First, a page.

Researcher Focus: Joe Green

This month the Doctoral School spoke to Joe from the School of Psychology, whose work looks into how people’s moral values affect their attitudes towards Universal Basic Income.

This is the second instalment of a project designed to highlight the opinions and advice of doctoral researchers at Sussex, what they do, how they work, and who they are beyond their PhDs.

PhD Life

What do you enjoy most about the PhD and why?

Being able to really indulge your interest in a topic that fascinates you – in my case, moral psychology – especially in the early stages when you’re under less pressure and have plenty of time to read. There have always been topics that I wish I knew more about, but when I had a job I never had the time to do much more than read a book or watch the odd documentary to educate myself. When you begin your PhD, you can go beyond just having cursory knowledge and really dig into areas that intrigue you without feeling guilty, because that’s now your job… or part of it anyway.

What has been the most difficult element so far?

The isolation. It’s unlike almost any other kind of job (except maybe lighthouse keeper) as you’re almost always working on your own, and aside from your supervisor nobody has a clue what you’re doing. Also, you are working on something that your friends and family don’t know about or aren’t interested in, which means that you often don’t even end up talking about it. Obviously working in teams has its own set of problems, but after doing a PhD, I’ve really come to appreciate the value of group work and the support and insight that comes with it.

What do you think you do well?

I am pretty good at understanding theories and then thinking about what important questions they can help me to answer. This makes up for often being lazy, disorganised, and unfocused!

What piece of advice would you give to others doing a PhD?

Network! This might seem like a fairly generic thing that people just say (it did to me), but it can open up so many doors. Most doctoral researchers work really hard and are very conscientious, but don’t make the most of the opportunity to get in touch with professors or other important figures that could really help them. It’s so easy to send a polite email to someone whose work has influenced you, and you might hope to work with, or at least speak to. My advice would definitely be to get in touch. The worst that’s going to happen is they ignore it, but sometimes they don’t and opportunities present themselves.


What does a typical day look like for you?

I mainly just try to relax by seeing friends, reading, playing sport or working out. Obviously I do the less healthy things to relax too: drinking, smoking, and eating rubbish – I just try not to do that stuff too much.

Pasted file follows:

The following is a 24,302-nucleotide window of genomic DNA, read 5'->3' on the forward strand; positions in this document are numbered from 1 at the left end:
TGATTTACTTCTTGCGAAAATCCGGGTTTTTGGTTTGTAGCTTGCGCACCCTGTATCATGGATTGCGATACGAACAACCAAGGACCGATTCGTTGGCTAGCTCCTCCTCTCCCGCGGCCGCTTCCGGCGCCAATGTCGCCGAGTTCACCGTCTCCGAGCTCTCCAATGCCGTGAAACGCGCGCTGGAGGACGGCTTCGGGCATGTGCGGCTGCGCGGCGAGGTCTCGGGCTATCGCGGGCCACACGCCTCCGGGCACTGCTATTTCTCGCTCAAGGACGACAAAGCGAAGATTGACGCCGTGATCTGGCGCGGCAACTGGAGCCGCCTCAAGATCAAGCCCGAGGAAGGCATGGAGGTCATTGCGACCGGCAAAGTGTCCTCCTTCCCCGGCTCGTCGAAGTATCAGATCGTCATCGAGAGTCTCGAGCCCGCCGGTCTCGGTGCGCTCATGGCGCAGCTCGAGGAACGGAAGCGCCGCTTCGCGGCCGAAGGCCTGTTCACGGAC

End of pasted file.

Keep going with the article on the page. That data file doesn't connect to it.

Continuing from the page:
How do you organise work, time, and yourself?

Badly! But in my better moments I try to at least make lists. I find that having things down on paper helps to organise my thoughts. Plus, for whatever reason, it feels rewarding to actually start crossing things off that list. Aside from that though, my approach lacks much in the way of formal structure.

What do you do when you’re stressed?

I’ve found meditating is helpful for me, but if it’s been a long day I’ll usually just watch reruns of Curb Your Enthusiasm or some other comedy show I’ve already watched too many times.

Beyond the PhD

What additional non-academic things help you?

I’m learning guitar at the moment, which is mainly just annoying because I’m rubbish, but it’s good to get annoyed at stuff that’s not related to the PhD for a change! I generally try to get into something that’s completely unrelated to what I’m doing at uni.

What do you like doing on a day off?

I just see friends and always make sure I get outside and do some form of exercise. I never have any money so my days off aren’t filled doing anything too exciting, but that generally suits me fine.

What makes you happy?

Smoking and listening to Khruangbin on my headphones. Or if I can’t say that, then just listening to Khruangbin on my headphones.

What piece of advice would you give to someone about life?

Try to take the time to try to learn from the people that have really dedicated themselves to answering this question. The book The Happiness Hypothesis by social psychologist Johnathan Haidt is a good place to start. 

Being pushed to give my own advice… if you really want to do something then go ahead and do it, don’t pay much attention to those inner doubts or those of anyone else. After spending time out in the US, one thing I’ve come to appreciate is how they are less cynical and self-conscious about having big aspirations, which is quite refreshing. It’s a lot more common here to feel as though you’re getting above your station if you have lofty goals or ambitions that are out of the ordinary, and this can be pretty stifling.